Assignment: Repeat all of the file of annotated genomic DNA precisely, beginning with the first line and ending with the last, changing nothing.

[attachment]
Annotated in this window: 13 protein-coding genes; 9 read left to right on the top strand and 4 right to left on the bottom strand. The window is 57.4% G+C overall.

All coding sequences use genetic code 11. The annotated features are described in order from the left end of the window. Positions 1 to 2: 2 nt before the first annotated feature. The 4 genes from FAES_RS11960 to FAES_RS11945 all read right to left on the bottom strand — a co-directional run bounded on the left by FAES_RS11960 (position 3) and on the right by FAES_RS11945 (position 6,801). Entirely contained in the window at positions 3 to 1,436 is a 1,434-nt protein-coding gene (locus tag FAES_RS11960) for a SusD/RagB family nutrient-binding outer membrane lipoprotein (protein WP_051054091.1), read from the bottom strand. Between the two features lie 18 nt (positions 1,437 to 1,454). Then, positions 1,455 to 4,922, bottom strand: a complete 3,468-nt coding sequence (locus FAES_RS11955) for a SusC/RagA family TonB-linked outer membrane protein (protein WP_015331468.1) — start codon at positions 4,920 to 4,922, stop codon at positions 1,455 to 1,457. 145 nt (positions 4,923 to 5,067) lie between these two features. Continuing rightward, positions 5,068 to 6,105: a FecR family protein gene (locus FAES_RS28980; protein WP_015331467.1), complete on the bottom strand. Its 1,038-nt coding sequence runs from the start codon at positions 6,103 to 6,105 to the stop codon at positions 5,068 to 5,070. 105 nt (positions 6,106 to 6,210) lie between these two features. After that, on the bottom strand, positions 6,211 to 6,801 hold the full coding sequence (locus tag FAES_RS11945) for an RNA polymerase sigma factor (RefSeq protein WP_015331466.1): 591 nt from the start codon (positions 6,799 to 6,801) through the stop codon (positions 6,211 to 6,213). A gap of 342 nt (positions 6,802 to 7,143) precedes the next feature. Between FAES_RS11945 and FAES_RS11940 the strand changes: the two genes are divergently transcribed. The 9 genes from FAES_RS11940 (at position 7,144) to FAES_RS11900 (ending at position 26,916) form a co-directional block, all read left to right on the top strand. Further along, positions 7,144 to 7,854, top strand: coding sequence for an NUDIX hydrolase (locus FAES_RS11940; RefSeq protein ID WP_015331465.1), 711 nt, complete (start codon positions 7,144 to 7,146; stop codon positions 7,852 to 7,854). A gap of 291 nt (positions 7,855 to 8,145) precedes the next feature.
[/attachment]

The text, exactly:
Annotated in this window: 13 protein-coding genes; 9 read left to right on the top strand and 4 right to left on the bottom strand. The window is 57.4% G+C overall.

All coding sequences use genetic code 11. The annotated features are described in order from the left end of the window. Positions 1 to 2: 2 nt before the first annotated feature. The 4 genes from FAES_RS11960 to FAES_RS11945 all read right to left on the bottom strand — a co-directional run bounded on the left by FAES_RS11960 (position 3) and on the right by FAES_RS11945 (position 6,801). Entirely contained in the window at positions 3 to 1,436 is a 1,434-nt protein-coding gene (locus tag FAES_RS11960) for a SusD/RagB family nutrient-binding outer membrane lipoprotein (protein WP_051054091.1), read from the bottom strand. Between the two features lie 18 nt (positions 1,437 to 1,454). Then, positions 1,455 to 4,922, bottom strand: a complete 3,468-nt coding sequence (locus FAES_RS11955) for a SusC/RagA family TonB-linked outer membrane protein (protein WP_015331468.1) — start codon at positions 4,920 to 4,922, stop codon at positions 1,455 to 1,457. 145 nt (positions 4,923 to 5,067) lie between these two features. Continuing rightward, positions 5,068 to 6,105: a FecR family protein gene (locus FAES_RS28980; protein WP_015331467.1), complete on the bottom strand. Its 1,038-nt coding sequence runs from the start codon at positions 6,103 to 6,105 to the stop codon at positions 5,068 to 5,070. 105 nt (positions 6,106 to 6,210) lie between these two features. After that, on the bottom strand, positions 6,211 to 6,801 hold the full coding sequence (locus tag FAES_RS11945) for an RNA polymerase sigma factor (RefSeq protein WP_015331466.1): 591 nt from the start codon (positions 6,799 to 6,801) through the stop codon (positions 6,211 to 6,213). A gap of 342 nt (positions 6,802 to 7,143) precedes the next feature. Between FAES_RS11945 and FAES_RS11940 the strand changes: the two genes are divergently transcribed. The 9 genes from FAES_RS11940 (at position 7,144) to FAES_RS11900 (ending at position 26,916) form a co-directional block, all read left to right on the top strand. Further along, positions 7,144 to 7,854, top strand: coding sequence for an NUDIX hydrolase (locus FAES_RS11940; RefSeq protein ID WP_015331465.1), 711 nt, complete (start codon positions 7,144 to 7,146; stop codon positions 7,852 to 7,854). A gap of 291 nt (positions 7,855 to 8,145) precedes the next feature.